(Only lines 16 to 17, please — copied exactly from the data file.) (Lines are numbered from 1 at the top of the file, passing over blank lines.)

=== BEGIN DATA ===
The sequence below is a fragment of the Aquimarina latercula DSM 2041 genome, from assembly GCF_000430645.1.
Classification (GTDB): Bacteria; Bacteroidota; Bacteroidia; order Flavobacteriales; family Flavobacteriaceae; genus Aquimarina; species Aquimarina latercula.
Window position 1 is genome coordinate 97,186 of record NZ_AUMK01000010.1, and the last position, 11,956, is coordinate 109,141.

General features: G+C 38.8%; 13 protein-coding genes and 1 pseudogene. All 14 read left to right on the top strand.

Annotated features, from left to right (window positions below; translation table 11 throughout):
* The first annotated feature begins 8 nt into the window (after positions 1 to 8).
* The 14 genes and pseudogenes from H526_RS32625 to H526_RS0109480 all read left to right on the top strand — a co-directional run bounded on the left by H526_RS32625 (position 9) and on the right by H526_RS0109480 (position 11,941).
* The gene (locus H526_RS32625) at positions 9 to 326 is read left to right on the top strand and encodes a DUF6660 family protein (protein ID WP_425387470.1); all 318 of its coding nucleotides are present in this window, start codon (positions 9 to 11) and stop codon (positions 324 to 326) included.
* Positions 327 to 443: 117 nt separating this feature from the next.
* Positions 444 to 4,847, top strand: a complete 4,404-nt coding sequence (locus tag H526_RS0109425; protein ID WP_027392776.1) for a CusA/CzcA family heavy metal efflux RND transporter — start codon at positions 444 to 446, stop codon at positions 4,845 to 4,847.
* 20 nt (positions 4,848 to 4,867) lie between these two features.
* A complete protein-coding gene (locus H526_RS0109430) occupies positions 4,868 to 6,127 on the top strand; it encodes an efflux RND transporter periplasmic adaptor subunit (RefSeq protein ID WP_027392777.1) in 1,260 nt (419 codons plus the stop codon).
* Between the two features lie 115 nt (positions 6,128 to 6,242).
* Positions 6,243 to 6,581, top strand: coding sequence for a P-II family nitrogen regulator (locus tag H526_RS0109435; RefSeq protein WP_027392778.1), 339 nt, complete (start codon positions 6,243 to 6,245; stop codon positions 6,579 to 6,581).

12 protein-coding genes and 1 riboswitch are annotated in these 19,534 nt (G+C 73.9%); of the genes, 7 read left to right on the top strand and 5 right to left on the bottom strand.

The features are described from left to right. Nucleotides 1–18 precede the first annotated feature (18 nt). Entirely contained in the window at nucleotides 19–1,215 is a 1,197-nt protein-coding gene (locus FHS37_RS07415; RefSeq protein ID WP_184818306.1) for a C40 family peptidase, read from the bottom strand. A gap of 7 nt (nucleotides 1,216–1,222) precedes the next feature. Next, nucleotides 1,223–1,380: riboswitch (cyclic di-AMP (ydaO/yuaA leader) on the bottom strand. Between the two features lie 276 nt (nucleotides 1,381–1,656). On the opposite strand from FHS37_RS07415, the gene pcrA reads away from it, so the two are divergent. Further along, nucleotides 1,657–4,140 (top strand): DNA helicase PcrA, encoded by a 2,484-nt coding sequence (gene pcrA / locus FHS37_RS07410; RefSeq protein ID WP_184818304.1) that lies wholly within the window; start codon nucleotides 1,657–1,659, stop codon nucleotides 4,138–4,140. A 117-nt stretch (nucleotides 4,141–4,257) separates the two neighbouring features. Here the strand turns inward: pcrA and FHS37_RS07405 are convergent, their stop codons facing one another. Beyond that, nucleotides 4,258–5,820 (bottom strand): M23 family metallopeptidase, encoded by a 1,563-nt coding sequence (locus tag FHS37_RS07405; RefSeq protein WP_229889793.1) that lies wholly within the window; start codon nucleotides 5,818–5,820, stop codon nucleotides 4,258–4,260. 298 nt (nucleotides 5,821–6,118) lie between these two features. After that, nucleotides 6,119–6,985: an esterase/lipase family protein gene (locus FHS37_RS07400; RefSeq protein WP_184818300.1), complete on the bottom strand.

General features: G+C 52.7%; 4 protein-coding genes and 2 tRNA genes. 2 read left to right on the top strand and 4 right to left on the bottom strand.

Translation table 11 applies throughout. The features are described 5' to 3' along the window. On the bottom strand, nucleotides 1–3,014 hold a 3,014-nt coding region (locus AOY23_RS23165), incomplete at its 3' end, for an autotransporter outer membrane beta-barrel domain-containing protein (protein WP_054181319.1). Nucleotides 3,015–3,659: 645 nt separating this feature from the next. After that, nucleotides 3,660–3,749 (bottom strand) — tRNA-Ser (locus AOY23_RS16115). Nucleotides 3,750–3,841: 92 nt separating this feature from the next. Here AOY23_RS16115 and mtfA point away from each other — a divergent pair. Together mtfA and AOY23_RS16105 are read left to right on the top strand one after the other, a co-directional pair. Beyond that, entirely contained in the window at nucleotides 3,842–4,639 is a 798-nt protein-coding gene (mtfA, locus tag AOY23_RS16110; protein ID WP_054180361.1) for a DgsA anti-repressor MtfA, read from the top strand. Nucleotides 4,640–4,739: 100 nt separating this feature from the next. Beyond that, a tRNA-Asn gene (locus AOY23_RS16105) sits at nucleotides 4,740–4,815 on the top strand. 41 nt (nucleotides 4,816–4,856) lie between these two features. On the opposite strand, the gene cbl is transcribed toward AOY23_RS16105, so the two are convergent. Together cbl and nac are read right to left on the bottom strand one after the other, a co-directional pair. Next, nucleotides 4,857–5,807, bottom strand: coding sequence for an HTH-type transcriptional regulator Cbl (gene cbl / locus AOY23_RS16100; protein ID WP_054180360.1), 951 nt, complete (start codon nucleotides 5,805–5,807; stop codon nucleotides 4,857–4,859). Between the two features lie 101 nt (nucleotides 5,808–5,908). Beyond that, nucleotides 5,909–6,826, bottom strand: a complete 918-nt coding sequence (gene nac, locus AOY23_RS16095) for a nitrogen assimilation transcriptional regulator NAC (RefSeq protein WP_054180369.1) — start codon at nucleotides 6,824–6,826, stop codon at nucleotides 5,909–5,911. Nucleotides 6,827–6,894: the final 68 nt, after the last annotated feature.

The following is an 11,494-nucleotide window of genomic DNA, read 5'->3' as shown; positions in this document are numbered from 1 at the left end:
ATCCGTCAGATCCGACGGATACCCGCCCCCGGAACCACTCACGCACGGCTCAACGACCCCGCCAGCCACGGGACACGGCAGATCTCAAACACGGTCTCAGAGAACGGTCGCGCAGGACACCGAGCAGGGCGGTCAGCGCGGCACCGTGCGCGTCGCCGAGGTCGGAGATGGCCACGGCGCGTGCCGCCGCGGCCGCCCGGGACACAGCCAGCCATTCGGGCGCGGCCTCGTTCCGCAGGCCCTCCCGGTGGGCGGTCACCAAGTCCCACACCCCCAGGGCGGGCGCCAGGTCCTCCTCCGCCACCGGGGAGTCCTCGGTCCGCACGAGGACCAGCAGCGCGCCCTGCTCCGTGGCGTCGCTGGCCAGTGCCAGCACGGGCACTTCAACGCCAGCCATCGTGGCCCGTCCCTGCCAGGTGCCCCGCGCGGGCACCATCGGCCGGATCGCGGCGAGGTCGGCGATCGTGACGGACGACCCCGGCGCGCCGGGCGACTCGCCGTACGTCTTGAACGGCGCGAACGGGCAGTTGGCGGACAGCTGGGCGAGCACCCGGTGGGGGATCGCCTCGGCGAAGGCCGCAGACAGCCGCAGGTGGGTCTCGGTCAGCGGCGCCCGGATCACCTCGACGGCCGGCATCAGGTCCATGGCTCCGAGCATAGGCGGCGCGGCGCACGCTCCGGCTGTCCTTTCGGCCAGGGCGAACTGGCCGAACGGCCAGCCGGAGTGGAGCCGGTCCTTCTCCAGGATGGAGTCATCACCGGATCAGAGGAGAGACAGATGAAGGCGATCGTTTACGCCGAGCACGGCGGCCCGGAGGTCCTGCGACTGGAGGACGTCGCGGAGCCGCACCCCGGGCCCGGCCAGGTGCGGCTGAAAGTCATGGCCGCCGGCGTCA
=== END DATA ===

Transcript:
The features are described from left to right. Nucleotides 1–18 precede the first annotated feature (18 nt). Entirely contained in the window at nucleotides 19–1,215 is a 1,197-nt protein-coding gene (locus FHS37_RS07415; RefSeq protein ID WP_184818306.1) for a C40 family peptidase, read from the bottom strand. A gap of 7 nt (nucleotides 1,216–1,222) precedes the next feature. Next, nucleotides 1,223–1,380: riboswitch (cyclic di-AMP (ydaO/yuaA leader) on the bottom strand. Between the two features lie 276 nt (nucleotides 1,381–1,656). On the opposite strand from FHS37_RS07415, the gene pcrA reads away from it, so the two are divergent. Further along, nucleotides 1,657–4,140 (top strand): DNA helicase PcrA, encoded by a 2,484-nt coding sequence (gene pcrA / locus FHS37_RS07410; RefSeq protein ID WP_184818304.1) that lies wholly within the window; start codon nucleotides 1,657–1,659, stop codon nucleotides 4,138–4,140. A 117-nt stretch (nucleotides 4,141–4,257) separates the two neighbouring features. Here the strand turns inward: pcrA and FHS37_RS07405 are convergent, their stop codons facing one another. Beyond that, nucleotides 4,258–5,820 (bottom strand): M23 family metallopeptidase, encoded by a 1,563-nt coding sequence (locus tag FHS37_RS07405; RefSeq protein WP_229889793.1) that lies wholly within the window; start codon nucleotides 5,818–5,820, stop codon nucleotides 4,258–4,260. 298 nt (nucleotides 5,821–6,118) lie between these two features. After that, nucleotides 6,119–6,985: an esterase/lipase family protein gene (locus FHS37_RS07400; RefSeq protein WP_184818300.1), complete on the bottom strand.

General features: G+C 52.7%; 4 protein-coding genes and 2 tRNA genes. 2 read left to right on the top strand and 4 right to left on the bottom strand.